What’s new in the latest genetics bull proof run?

Tuesday, 7 April 2020

Five-yearly base change

Genetic indexes are expressed as a comparison to the breed average, which is set at zero. However, assuming the national herd makes genetic progress, the average creeps up over time. So, every five years, the national average is recalculated in the UK and reset to zero. This means all other genetic index figures change in their difference from breed average – although the order in the rankings remains the same.

This so-called base change has been carried out with the April 2020 index run, for which the average has been reset to reflect the average genetic merit of cows born in 2015. This has pulled down almost all genetic index figures for all dairy breeds, with the magnitude of the change detailed on our website. For the Holstein, the overall decline in £PLI is £142, meaning each bull’s £PLI declines by this amount purely due to the base change. All of this ensures genetic index figures don’t keep getting higher and higher, moving so far away from the original average it becomes hard to see where a bull stands in relation to the UK’s national herd.

Genomic evaluation system upgrade

When an animal’s genotype (its genetic make-up) is assessed it is done by tracking its DNA through a number of markers, or so-called SNPs. These genetic markers are then analysed by the AHDB and its partners at SRUC-EGENES who are able to interpret them as Predicted Transmitting Abilities (PTAs). The number of markers under scrutiny had, until this proof run, been 43,000. However, in April 2020, the density was upgraded to 80,000 markers which will now be routinely used. This enhanced marker density enables AHDB Dairy to track the genes involved in better performance more closely and to improve our genomic predictions. This fine-tuning has caused some minor reshuffling in the ranking of bulls.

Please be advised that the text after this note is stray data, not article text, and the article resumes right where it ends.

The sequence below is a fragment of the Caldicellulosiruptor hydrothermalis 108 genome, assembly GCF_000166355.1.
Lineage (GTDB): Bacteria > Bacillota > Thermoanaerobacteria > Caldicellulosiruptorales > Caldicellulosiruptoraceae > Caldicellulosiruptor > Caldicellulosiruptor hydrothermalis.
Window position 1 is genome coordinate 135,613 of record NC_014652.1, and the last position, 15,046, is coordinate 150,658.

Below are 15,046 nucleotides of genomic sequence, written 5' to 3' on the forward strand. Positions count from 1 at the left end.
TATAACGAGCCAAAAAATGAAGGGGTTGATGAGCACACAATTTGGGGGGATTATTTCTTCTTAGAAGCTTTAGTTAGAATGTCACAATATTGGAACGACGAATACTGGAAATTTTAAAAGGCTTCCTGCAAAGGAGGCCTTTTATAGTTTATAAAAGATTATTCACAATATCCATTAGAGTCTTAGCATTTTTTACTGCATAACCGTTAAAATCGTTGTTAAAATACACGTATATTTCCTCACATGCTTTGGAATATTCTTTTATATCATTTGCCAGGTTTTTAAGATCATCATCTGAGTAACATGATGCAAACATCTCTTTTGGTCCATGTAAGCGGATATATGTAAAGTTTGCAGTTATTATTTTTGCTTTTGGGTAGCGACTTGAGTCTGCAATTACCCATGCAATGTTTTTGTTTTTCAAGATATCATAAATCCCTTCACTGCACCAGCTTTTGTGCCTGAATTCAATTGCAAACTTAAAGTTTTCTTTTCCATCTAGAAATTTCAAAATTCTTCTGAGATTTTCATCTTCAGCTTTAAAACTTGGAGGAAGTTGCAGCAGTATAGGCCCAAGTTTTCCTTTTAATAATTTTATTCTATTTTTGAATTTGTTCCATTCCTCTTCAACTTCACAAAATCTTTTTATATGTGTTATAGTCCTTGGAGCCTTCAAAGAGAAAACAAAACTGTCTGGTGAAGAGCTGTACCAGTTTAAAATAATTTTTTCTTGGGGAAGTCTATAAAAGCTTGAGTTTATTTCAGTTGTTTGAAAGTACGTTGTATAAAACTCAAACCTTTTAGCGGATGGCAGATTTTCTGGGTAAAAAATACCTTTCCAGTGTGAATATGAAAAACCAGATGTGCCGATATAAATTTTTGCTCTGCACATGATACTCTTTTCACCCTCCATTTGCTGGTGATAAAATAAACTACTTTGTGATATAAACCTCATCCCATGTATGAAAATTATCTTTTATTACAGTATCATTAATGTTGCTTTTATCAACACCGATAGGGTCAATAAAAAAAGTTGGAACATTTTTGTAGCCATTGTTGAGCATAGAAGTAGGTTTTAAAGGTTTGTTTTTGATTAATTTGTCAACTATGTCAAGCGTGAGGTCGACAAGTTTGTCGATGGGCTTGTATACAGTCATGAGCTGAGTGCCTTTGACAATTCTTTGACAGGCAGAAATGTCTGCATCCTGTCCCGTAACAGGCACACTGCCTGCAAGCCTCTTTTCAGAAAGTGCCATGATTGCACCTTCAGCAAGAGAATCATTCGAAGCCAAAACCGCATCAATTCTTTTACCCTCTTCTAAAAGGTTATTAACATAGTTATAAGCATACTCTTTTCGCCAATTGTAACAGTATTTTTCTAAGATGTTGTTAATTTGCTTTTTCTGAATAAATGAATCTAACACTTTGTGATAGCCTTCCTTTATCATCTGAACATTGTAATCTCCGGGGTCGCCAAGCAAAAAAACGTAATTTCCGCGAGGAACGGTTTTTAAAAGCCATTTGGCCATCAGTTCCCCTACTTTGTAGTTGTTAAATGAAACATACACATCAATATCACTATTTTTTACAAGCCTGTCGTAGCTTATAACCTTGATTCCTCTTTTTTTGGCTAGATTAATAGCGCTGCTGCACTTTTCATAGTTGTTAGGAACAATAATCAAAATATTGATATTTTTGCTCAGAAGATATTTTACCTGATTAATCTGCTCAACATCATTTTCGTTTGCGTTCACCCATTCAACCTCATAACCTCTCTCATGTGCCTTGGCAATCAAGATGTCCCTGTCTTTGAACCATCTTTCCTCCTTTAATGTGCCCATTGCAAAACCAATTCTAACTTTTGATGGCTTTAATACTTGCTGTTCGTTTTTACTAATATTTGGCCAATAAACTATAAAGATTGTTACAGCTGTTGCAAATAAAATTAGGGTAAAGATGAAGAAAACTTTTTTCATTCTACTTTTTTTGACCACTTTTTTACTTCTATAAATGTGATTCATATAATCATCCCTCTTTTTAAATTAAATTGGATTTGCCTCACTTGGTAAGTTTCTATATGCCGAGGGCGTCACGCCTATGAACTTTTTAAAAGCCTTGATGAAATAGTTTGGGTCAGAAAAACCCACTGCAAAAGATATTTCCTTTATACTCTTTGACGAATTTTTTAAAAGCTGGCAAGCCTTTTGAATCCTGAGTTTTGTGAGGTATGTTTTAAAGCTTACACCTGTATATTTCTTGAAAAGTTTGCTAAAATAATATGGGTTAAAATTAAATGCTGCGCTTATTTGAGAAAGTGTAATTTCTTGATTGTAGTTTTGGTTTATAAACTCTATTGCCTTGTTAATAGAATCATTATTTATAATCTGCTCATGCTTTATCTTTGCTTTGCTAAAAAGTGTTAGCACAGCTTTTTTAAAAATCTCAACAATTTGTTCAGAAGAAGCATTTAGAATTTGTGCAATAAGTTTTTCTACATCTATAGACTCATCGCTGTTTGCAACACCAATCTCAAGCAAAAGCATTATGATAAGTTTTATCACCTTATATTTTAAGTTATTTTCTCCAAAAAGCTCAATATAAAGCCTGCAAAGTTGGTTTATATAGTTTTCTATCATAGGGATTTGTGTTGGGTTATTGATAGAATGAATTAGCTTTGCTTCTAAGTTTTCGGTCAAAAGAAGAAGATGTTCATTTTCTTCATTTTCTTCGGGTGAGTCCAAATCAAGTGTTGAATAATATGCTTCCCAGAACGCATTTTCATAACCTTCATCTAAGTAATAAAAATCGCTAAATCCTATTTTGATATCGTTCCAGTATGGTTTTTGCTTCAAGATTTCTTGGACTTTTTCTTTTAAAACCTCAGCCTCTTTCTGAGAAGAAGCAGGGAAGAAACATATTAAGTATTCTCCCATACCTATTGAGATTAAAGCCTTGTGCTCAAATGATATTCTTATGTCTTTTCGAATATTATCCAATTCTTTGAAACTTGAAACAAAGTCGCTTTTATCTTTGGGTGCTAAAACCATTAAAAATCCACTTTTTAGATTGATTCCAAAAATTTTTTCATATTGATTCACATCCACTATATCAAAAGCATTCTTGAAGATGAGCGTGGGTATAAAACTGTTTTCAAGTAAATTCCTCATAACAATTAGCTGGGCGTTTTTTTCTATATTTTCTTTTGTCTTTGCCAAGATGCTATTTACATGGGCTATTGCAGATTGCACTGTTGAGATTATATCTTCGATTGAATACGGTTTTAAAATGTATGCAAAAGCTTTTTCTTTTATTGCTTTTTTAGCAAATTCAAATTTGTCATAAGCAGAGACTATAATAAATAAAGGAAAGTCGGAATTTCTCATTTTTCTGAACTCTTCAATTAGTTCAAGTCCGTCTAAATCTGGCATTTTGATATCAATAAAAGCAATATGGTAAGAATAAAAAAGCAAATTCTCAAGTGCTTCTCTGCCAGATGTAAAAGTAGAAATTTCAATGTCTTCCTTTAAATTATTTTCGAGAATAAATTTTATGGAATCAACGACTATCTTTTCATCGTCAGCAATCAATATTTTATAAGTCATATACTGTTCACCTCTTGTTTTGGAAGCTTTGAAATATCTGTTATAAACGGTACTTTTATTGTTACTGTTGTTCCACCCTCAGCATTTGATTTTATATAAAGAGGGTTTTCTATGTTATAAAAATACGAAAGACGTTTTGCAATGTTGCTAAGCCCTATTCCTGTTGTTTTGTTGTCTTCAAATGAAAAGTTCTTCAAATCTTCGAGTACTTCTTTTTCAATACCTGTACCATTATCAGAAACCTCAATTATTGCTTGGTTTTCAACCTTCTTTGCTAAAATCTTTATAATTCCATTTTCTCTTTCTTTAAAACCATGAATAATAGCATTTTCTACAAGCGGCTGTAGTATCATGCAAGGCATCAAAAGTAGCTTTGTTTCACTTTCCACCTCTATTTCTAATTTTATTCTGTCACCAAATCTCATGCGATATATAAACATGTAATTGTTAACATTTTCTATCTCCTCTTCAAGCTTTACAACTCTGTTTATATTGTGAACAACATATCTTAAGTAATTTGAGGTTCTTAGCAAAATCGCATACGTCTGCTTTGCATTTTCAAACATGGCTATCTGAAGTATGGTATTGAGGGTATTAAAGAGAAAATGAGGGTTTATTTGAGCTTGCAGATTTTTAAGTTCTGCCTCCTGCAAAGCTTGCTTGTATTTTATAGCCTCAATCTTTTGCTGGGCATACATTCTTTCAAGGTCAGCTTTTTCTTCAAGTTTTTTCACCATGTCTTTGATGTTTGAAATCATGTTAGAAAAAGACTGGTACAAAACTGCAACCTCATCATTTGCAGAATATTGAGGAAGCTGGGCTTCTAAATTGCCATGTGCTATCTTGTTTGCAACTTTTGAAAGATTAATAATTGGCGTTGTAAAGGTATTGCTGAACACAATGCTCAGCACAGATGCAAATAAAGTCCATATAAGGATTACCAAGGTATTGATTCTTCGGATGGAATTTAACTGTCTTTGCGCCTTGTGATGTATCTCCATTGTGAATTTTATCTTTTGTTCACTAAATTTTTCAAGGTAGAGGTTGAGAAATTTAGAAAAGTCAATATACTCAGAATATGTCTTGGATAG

Digital Dermatitis Index

Digital dermatitis has been collected as part of the NBDC’s dairy breed societies’ classification process for many years and has been used as part of the Lameness Advantage calculation since 2018. However, many producers are keen to know which bulls specifically transmit better resistance to digital dermatitis to their daughters, so from this proof run onwards, it will be made available to producers as a standalone index. The Digital Dermatitis Index (DD) is expressed on a scale of about -2% to +2%, with positive figures being desirable. Daughters of a bull with a +2% DD are expected to have 2% fewer cases of digital dermatitis than daughters of a bull whose DD is zero.

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